- The Washington Times - Thursday, June 15, 2000

An "unacceptable" 32-minute response to Saturday's emergency drill at the Capital Heights Metro station was caused by confusion over which fire department to call, Metro officials said yesterday.
Metro spokesman Ray Feldmann said the subway dispatcher should have contacted the fire departments for the District of Columbia, Montgomery and Prince George's counties (Md.) during the drill. The Capital Heights station lies on the border between the District and Prince George's County.
"When [the Metro dispatcher] called the D.C. fire department, the D.C. fire department did not call Prince George's County," Mr. Feldmann said. "We assumed that D.C. would notify PG, but that did not happen and we had to go back and call PG"
In Saturday's mock emergency, the station's operations control center was notified at 7:52 a.m. that a train had driven over a worker, and that 10 persons were injured.
Prince George's County fire crews did not arrive until 8:16 a.m. Since the drill began at 7:44 a.m., the response time was 32 minutes "unacceptable" by safety standards.
"We did drop the ball in not notifying Prince George's County," said Metro safety chief Fred Goodine, adding that the drill should have been treated as if an actual disaster had occurred.
Mr. Goodine noted that the Prince George's fire department, which has a fire house a half-mile from the Capital Heights station, could have been at the scene in 90 seconds.
"I don't think [the Metro dispatcher] forgot. I don't think he was aware of the jurisdictional boundaries," Mr. Goodine said. "They should have called Prince George's first, then D.C. and then Montgomery County."
At least 10 stations in the subway system have multijurisdictional agreements in place that call for all surrounding fire departments to respond, he said.
Meanwhile, Metro officials met with fire chiefs from the District, Maryland and Virginia to revamp a 10-day-old policy of shutting down the subway for every report of smoke in tunnels.
The meeting was held after portions of the subway were shut down five times since June 5, when the Metro board approved an emergency policy forbidding trains to enter areas where smoke or fire is found.
The board approved the policy after being told that Metro officials used a passenger-filled train as a probe to investigate a fire near the Foggy Bottom station on April 20. Metro did not contact the D.C. fire department, which received its first calls about the fire from passengers using cellular telephones.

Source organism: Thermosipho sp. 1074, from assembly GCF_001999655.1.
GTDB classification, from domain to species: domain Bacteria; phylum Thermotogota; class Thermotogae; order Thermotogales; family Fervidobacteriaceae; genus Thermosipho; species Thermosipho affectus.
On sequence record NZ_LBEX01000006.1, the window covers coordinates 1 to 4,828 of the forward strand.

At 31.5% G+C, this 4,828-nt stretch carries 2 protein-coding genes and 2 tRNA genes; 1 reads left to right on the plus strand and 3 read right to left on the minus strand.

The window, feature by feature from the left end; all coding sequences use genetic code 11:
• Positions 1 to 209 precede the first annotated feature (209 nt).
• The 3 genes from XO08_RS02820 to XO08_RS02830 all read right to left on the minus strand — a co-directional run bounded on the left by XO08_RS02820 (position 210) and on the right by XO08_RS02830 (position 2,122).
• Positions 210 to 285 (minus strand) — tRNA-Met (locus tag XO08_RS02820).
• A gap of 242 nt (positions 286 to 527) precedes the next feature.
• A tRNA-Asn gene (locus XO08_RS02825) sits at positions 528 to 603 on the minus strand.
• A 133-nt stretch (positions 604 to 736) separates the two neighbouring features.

Metro General Manager Richard White said the new policy establishes a balance that will keep passengers safe and at the same time not inconvenience them.
"It is the best of both worlds," Mr. White said. "It [the emergency policy] was undo caution."
Mr. White said he has no idea why so many fires were reported in such a short time other than to say that employees have become more cautious since tunnels fires have become such a public issue.
"Our employees are being more diligent," Mr. White said.
Metro has about 30 minor fires in its tunnels each year.
Mr. Goodine said the new policy requires that the fire department be called every time smoke or fire is reported along the subway. He said Metro workers will try to find the cause of smoke and extinguish any fires while waiting for the fire department.
In the past, the fire department would be called only if Metro workers could not control a fire.
Mr. Goodine said the new policy will require train operators to unload passengers before entering a tunnel where smoke or fire is found and then enter the area to investigate the cause. The operator then would find the source of the smoke and attempt to extinguish it.
When firefighters arrive, he said, only the tracks that are affected will be shut down, allowing train operations in both directions to continue on the other track.
Interim D.C. Fire Chief Kenneth B. Ellerbe said firefighters will continue to respond to any report of smoke or fire, even if Metro says it has controlled the incident. "I think this will improve the reaction time," Chief Ellerbe said.

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